Behind the horror: Students spend months preparing for 'The Rocky Horror Picture Show' production
A further look into Alpha Psi Omega’s Rocky Horror Picture Show
It was three days before "The Rocky Horror Picture Show" at Broadway Theatre as cast members were filling prop bags and screaming call outs.
Cast members were adding final touches as their performances were nearing. Showtimes are 8 p.m. and midnight on Oct. 24, 25 and 26 at Broadway Theatre in downtown Mount Pleasant.
For nearly 20 years, Alpha Psi Omega has been producing a student-run production of the "The Rocky Horror Picture Show." Not only has this show contributed largely to the fraternity’s fundraising, but it has also become a well-known event at Central Michigan University and in Mount Pleasant.
“With this being a pretty small town in terms of what there is to do, this is definitely something that keeps things interesting in Mount Pleasant,” Mount Pleasant junior David Klak said. “It has that community effect because plenty of people who aren’t even CMU students, like people in their 40s who have been going since they were in their 20s, still are going because it’s like a tradition at this point.”
Before showtime at the end of October, APO members spend months planning the shows. Preparation begins during the spring semester when committee heads are elected. Dates and showtimes are selected at the end of May.
The show is revisited in September for casting and rehearsals. Casting typically occurs after other shows and musicals at CMU to avoid any conflict, according to Shelby Township senior Scott Henze, one of the committee heads.
This year there are about 50 cast members. For anyone wanting to perform, a sign-up sheet is provided asking for names and what roles people are interested in. From there, the Alpha Psi Omega Rocky Horror Show committee members delegate roles based on schedules and experience.
Anyone can join the show, regardless of their major or even if they attend CMU. The show sometimes receives residents of Mount Pleasant who sign up to perform.
For Pinckney senior Natalie Pettengill, one of the committee heads, she notices the effect a role can have on a new member of the show.
“We have an accounting major right now and this is the first time he’s involved in Rocky and he’s playing one of our gender-bent Janets,” Pettengill said. “He’s not really an outgoing person, so it’s really great to see the transformation of people who are kind of quiet and as soon as they put on the costume and the makeup they are good to go.”
After the cast is selected, rehearsals begin. The process starts in Moore Hall with individuals learning songs from the movie. Then there are character-specific shows where performers can perfect their role and watch others. Finally, there are rehearsals if performers want additional practice with the movie displaying the entire show.
However, these rehearsals are not mandatory. Cast members of the show are instead required to learn their character’s lines and choreography for their performance, which can be done on the individual’s own time.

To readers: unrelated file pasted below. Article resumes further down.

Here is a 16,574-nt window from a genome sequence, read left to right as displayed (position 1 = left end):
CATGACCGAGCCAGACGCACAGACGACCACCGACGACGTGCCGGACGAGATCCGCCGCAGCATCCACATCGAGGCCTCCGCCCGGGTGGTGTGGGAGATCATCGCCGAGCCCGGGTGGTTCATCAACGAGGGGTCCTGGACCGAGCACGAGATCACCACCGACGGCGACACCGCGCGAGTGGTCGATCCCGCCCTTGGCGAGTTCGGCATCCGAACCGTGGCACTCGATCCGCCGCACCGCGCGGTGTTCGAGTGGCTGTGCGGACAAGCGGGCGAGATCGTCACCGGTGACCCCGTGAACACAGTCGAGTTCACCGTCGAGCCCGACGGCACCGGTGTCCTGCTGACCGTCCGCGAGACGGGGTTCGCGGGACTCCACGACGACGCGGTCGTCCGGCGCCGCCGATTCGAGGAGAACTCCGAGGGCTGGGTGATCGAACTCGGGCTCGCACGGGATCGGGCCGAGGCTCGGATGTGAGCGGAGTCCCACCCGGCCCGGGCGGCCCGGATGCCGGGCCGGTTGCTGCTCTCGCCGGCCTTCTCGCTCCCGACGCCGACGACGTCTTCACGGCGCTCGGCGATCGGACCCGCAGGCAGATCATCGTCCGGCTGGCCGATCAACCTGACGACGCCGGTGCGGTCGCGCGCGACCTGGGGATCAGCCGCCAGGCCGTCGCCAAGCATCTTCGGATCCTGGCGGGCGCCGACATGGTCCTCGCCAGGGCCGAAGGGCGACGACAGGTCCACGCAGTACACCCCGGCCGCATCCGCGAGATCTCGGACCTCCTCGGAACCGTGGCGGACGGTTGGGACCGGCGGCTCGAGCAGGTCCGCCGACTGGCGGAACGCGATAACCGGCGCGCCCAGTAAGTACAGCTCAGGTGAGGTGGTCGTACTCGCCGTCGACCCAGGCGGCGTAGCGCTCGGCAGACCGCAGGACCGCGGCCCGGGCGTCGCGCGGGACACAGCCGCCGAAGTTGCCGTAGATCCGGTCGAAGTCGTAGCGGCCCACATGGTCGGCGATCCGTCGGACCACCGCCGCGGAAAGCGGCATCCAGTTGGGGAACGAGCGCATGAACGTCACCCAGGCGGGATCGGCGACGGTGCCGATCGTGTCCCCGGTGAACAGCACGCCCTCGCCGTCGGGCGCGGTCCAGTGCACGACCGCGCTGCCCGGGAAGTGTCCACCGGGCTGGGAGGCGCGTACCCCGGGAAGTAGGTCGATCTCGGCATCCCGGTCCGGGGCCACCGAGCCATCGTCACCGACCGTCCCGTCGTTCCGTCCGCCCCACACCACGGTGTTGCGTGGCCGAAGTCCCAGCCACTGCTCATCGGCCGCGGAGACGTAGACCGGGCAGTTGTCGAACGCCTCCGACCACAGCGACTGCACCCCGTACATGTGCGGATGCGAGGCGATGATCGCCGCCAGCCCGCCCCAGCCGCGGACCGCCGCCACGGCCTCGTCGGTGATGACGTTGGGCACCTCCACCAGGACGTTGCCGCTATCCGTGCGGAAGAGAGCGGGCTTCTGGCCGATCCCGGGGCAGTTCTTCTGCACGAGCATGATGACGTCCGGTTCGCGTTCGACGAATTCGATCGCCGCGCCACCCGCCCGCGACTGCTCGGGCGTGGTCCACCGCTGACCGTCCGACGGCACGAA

Sometimes the idea that these rehearsals are not required can be “nerve-racking” for committee heads, but there are always other performers willing to play a role if necessary, Pettengill said.
The week of the show, dress rehearsals take place leading up to the show’s premiere. Performers change into what they are planning to wear for their performance and practice their roles.
These dress rehearsals not only give individuals a better insight on expectations for the show, but also feedback based on their performance.
“It’s always better in the space because you can’t get quite as good of an idea of how much room you have on stage and where exactly your entrances and exits are until you’re up in the Broadway (Theatre),” Henze said.
Along with preparing for the show, nearly 1,800 prop bags had to be made for the six shows being performed. These prop bags, priced at $1 each, allow audience members to participate in the show.
Each prop bag contains a bag of rice, a piece of toast, a sheet of newspaper, two cards, a plastic glove, and two pieces of toilet paper. The committee used two 50-pound rice bags and 45 loaves of bread to make the prop bags.
When it comes to the performance, the cast is given a certain amount of freedom with their characters. For instance, some costumes are provided and required, but performers may buy additional items for their characters if they choose.
This also applies to choreography. Committee heads give the performers a “skeleton,” meaning there are some requirements in movement, but some choreography can be improvised.
"There are a lot of dances that we say 'OK do what you want, but these are the three movements that you have to do because they have callouts for these," Pettengill said."So you have to put your hand up here because (the audience will) say something about it. Or you have to do a certain dance move because they'll say something about it."
As performers improvise choreography, Phoenix, Arizona junior Darby Johnson reassures performers that the audience is going to be supportive no matter what.
"We tell them 'No one's judging you. No matter what you do, they're going to scream,'" Johnson said. "No one will ever say that that doesn't look right. Just throw yourself into it.'"
Regardless of the amount of freedom a person has with their character, consent is something the production stresses.
For Pettengill, consent is emphasized at almost every rehearsal, especially with the more racy scenes. The idea is to make sure "everyone is onboard" especially since there are people "who have never done this before who might not be comfortable.”
Ultimately, the main goal of the show is to bring individuals together into a safe, fun environment. For Johnson, the show does exactly that.
"It's just a sense of community because everyone can come and wear what they want, do what they want and have a good time."